The letter below arrived on the Bella desk (via Margaret who helps organise for Yes Helensburgh & Lomond). Sometimes you need an outside view to help put things into perspective. Thank you Phi Yến Pham.
June 28, 2014
A Vietnamese view of Scotland’s vote for independence
I have never been to Scotland, am not a journalist and normally have no interest in politics. I have, however, become fascinated by the independence debate in Scotland where I understand that some recent online polls have suggested a very high level of support for Independence while the most recent offline poll suggests that Scots will be much more likely to vote in favour of independence if they think the current British government will be voted in again.
But the question I ask myself again and again is: why would anyone vote No?
As far as I can tell it seems to be because some people think independence represents a risk whether to their pensions, their place in Europe, the use of the pound sterling or many other things on which I keep reading that people feel they “have not been given enough information”.
To me this is astonishing for two reasons.
Firstly even on the other side of the planet I have been able to find perfectly reasonable answers to these questions. Clearly nobody is able to predict or guarantee the future – I’m an economist so this is only too apparent to me – but it is odd to me that people post such comments online when I can find the answers myself in a few clicks.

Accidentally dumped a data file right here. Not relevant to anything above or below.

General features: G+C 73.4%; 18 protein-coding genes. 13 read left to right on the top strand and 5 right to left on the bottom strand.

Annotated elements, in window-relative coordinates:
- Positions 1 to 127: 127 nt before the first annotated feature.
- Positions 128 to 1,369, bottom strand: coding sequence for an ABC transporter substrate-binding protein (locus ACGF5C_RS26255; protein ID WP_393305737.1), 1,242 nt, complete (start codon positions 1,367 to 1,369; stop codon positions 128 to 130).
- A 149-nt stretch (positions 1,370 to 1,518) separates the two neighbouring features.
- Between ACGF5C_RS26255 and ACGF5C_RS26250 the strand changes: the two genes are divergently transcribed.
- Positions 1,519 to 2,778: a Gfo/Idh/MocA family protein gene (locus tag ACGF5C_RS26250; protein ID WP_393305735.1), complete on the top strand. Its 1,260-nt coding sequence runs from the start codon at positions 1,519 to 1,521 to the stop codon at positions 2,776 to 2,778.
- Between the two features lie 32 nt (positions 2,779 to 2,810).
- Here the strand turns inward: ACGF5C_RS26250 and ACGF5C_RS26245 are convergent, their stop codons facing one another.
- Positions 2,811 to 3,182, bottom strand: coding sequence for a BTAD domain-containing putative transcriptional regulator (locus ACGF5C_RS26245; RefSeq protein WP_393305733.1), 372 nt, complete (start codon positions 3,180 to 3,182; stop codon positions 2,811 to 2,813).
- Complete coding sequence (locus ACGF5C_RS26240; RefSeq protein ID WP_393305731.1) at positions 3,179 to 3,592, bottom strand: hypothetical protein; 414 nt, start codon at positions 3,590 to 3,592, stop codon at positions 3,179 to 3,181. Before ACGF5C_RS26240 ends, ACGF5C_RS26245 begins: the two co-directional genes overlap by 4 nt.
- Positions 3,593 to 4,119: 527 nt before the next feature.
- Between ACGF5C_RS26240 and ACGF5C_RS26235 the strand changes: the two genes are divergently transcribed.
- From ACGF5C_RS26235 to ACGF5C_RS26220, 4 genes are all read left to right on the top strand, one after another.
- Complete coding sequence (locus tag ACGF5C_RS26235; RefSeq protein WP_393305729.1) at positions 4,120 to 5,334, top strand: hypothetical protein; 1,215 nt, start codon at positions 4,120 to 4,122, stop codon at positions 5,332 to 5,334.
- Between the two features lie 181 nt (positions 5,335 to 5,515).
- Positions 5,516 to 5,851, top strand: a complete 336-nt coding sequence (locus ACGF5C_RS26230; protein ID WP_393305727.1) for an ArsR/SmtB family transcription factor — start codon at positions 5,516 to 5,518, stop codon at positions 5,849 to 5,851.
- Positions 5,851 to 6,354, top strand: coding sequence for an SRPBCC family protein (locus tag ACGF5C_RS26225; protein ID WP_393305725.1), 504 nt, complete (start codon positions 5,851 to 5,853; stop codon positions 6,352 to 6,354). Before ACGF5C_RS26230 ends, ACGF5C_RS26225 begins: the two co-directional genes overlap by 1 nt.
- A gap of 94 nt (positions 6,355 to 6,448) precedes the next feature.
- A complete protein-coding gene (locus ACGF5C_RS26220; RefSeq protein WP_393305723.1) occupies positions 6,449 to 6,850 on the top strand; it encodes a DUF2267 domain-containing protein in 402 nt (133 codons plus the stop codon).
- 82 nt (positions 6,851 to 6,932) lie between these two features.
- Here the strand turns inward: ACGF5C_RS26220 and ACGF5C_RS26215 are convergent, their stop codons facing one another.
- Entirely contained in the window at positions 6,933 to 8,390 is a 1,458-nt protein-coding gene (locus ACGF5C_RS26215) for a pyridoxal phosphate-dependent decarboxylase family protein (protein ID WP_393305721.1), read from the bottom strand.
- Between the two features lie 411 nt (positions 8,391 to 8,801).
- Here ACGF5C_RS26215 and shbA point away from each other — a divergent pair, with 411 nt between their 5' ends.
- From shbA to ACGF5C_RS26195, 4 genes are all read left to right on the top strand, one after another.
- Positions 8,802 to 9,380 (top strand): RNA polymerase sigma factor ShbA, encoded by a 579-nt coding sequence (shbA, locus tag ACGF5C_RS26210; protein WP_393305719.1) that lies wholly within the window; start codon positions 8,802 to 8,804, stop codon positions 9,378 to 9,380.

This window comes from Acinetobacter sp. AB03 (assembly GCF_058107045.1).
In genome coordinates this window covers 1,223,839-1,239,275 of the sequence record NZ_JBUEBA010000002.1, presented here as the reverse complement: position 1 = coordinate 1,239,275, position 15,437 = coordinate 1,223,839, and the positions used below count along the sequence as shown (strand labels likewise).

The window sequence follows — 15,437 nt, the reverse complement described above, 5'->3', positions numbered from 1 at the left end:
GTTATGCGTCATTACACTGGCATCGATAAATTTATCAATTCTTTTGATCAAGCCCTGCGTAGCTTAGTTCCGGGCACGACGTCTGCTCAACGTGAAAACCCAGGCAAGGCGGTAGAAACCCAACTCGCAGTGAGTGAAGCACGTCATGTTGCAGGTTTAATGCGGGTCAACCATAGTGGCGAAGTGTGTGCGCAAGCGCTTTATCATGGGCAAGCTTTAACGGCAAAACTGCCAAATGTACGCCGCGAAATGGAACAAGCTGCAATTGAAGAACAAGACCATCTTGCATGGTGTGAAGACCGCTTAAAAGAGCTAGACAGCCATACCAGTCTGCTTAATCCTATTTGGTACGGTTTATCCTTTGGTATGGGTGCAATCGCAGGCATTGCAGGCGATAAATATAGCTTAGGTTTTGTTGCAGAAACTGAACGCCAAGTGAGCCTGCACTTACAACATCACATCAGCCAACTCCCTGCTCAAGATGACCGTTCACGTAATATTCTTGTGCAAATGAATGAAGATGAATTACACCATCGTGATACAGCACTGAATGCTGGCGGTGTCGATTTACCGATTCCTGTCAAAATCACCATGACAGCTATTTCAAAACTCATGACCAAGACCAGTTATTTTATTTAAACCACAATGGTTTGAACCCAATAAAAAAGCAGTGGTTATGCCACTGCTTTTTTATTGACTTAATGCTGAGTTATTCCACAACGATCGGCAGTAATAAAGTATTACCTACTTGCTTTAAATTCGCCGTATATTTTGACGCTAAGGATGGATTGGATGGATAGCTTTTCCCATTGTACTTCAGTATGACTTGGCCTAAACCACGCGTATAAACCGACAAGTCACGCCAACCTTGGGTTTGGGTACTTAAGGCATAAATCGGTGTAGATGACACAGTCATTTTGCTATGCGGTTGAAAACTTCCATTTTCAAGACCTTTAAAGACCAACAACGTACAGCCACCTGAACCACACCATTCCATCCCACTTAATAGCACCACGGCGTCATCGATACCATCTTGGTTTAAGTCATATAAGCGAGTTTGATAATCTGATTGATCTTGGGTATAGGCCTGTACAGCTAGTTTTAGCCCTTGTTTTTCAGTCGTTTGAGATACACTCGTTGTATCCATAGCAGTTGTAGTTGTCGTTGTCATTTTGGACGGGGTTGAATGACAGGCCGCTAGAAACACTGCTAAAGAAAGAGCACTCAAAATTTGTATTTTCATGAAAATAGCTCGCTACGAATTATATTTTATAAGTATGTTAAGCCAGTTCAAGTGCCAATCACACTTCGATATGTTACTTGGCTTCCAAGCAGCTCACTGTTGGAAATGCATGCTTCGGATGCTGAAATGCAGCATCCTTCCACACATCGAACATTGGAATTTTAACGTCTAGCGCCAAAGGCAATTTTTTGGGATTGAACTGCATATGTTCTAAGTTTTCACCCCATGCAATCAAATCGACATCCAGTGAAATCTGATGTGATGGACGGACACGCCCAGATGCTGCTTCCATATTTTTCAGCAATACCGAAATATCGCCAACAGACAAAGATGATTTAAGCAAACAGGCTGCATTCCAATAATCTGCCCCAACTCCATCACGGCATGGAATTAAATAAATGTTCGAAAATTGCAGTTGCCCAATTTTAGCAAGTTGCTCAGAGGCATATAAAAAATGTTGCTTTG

Secondly because in the last 70 years alone, that is to say since the end of World War II, my country has had to fight for our independence in three separate wars:
- From 1946-1954 we fought against the French occupation with the loss of between 175,000 and 300,000
- From 1954 to 1975 we fought off the American occupation with the loss of 450,000 and 1,165,000 and a further 600,000+ maimed many by toxic chemicals that still affect people to this day,
- Finally in 1979 we fought a border war with China that left 26,000 soldiers and 10,000 civilians dead and many more maimed.
After these three wars Vietnam had nearly nothing but now we are one of the fastest growing economies in the world and perhaps more importantly the Vietnamese people were recently ranked the No.2 in the world in term of happiness.
My generation is very thankful and proud for everything the previous generations did for us and the happiness that autonomy brings breeds further solidarity between the people of Vietnam in what I believe you might call a virtuous circle.
By comparison Scotland has so much already, an education system with some of the best universities in the world, products famous the world over as well as abundant energy sources from oil and gas to renewables such as hydroelectric, wind and wave power. More importantly you, like us Vietnamese but apparently unlike your southern neighbours, are clearly socialist in that you believe this wealth of talent and resources should be shared with the people. And yet my studies leave me to understand that your more numerous neighbours commonly elect governments who only offer you limited powers to follow your own politics and generally favour the further accumulation of wealth by the already wealthy.
Well now you have a chance to win your independence without firing a single shot, without anyone being killed, without toxic warfare that poisons generations. From this outsider’s perspective it really is the chance of a lifetime, a once in a generation opportunity, perhaps even in many generations. I can’t tell you it will be easy – it may actually be quite tough – but I am sure that future generations will be proud of your generation.
Phi Yến Pham